Slow Food Montreal: How to Eat Local and Why

Become a Montreal Locavore and Join the Slow Food Movement

Slow Food Montreal Tips and Resources: Eating Local the Easy Way

Not too long ago, fresh produce was, and for many still is considered a costly luxury. My slow food Montreal tips, as you'll soon discover, are an attempt to bust that belief. Eating locally grown food such as fruits, vegetables, and meat is a viable lifestyle choice, even on a tight budget and especially in a city like Montreal surrounded by a sizable agricultural community. 

The trick is in the strategy.

And the act of buying and eating homegrown food goes beyond just adding Quebec-grown veggies to the grocery bill.

A political statement, an environmental choice, a thumb's up to the local economy, a health-conscious decision and thanks to the increasing popularity of organic food baskets and public markets, eating local in Montreal, when done right, can be cheaper than buying produce from standard supermarkets.

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    Slow food Montreal tips and tricks to eating local like a locavore.
    ••• Above: several locally-grown fruits and tomatoes spotted at the Jean-Talon Market. Stuart Dee / Getty Images

    The first step to eating local in Montreal is finding out what grows when in the area. If you follow the seasons, not only will your produce taste way better, it'll be cheaper too.

    Montreal—and most of the province of Quebec—is lucky to have access to fresh homegrown produce year round, this in spite of the region's long winter months.

    Consult this list of Quebec grown fruits and vegetables categorized by seasonal availability as you shop for groceries, keep an eye out for produce grown in Quebec, and watch as your food bill starts dwindling.

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    Slow food Montreal tips and tricks to eating local like a locavore.
    ••• Guylain Doyle / Getty Images

    Granted, those mangoes you spotted at your favorite market weren't exactly local.

    But rest assured, these public markets in Montreal offer an enviable selection of seasonal fruits and vegetables from Quebec, maple products from around the corner, raw milk cheeses produced just a short drive out of the city and other perishable and non-perishable items made in Quebec.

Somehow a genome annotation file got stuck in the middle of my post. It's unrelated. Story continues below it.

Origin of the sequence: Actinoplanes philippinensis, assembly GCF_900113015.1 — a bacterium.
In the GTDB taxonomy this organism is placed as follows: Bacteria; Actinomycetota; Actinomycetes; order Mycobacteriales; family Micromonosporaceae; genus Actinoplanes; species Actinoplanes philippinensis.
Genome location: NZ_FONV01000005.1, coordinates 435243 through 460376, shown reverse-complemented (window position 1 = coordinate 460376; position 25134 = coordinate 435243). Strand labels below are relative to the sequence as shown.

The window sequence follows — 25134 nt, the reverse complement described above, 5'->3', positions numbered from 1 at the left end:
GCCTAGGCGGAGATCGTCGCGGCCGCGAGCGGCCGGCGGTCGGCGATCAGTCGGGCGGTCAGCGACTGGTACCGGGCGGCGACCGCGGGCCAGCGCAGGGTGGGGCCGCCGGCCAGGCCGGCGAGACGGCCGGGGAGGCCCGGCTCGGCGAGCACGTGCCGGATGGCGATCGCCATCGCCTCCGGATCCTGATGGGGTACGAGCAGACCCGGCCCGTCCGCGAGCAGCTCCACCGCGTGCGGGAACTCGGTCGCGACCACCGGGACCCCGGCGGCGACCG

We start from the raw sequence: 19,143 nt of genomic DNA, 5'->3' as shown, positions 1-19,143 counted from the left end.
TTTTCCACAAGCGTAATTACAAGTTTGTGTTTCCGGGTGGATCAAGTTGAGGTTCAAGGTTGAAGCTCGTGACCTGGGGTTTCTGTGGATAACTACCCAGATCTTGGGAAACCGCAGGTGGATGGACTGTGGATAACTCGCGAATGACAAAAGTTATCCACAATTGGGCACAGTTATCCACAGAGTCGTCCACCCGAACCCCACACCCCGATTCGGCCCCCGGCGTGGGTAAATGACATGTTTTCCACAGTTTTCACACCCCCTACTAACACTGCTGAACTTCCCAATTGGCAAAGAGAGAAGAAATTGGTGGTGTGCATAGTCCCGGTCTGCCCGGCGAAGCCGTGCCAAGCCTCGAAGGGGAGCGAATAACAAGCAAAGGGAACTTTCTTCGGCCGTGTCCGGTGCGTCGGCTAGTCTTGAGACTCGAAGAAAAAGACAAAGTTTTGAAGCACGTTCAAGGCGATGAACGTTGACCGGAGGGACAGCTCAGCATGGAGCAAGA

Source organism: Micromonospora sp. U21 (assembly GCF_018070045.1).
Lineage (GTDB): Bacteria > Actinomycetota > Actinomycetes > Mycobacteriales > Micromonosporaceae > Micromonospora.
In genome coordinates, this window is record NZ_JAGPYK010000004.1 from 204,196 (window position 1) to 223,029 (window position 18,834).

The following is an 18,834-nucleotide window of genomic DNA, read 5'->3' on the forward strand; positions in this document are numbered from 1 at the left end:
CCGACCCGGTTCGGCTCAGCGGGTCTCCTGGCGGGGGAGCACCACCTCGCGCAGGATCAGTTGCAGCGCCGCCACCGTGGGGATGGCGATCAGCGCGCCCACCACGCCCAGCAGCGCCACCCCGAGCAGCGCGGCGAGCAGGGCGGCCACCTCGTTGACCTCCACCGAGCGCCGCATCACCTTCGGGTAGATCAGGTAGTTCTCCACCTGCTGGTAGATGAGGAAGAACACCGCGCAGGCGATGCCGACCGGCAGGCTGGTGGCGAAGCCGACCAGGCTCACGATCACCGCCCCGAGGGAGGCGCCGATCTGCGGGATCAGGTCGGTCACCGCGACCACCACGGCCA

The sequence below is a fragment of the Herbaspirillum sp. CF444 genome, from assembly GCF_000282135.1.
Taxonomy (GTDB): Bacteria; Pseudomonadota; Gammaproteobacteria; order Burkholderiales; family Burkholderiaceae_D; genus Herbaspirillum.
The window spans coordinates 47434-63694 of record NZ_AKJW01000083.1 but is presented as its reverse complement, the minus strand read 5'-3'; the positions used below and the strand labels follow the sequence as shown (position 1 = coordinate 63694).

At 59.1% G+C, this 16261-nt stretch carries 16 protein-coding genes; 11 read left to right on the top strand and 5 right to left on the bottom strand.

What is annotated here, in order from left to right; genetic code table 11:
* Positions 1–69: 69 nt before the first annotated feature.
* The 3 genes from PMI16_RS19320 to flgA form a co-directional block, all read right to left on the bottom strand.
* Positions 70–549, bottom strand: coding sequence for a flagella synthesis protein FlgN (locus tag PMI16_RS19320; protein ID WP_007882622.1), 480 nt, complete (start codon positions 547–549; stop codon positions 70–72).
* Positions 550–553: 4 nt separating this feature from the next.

And while the selection, especially at Jean-Talon Market, is exceptional, the prices can really vary and yes, they are extravagant at times.

    As I was saying earlier, the trick to saving money when shopping at these markets is to buy fruits and vegetables in season and purchase in bulk as much as possible, making large batches of food which can then be frozen.

    For example: I pay $5 for a 10-pound monster bag of sweet, multicolored carrots year round. They're so sweet, I don't even need to peel them. In contrast, what do you pay for your small bag of orange ones at the supermarket?

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    Slow food Montreal tips and tricks to eating local like a locavore.
    ••• timsa / Getty Images

    One of the most affordable ways to eat top-grade locally grown organic fruits, vegetables, free range meat, eggs and more, all fresh from the farm, is to join a community-supported agriculture group, better known as a CSA. But a word of warning: CSAs aren't for everyone. Find out everything you need to know about getting involved and whether your personality and lifestyle offer the perfect fit.

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    Slow food Montreal tips and tricks to eating local like a locavore.
    ••• Dougal Waters / Getty Images

    Run by the community for the community, Montreal food cooperatives or co-ops -better known as "groupes d'achat" or "achat collectif" in Quebec- allow members to save money on quality food items by purchasing a large amount of groceries at bulk prices directly from local farmers, wholesalers and/or producers.

    Savings range from significant to dramatic and the produce, depending on the cooperative, is often organic.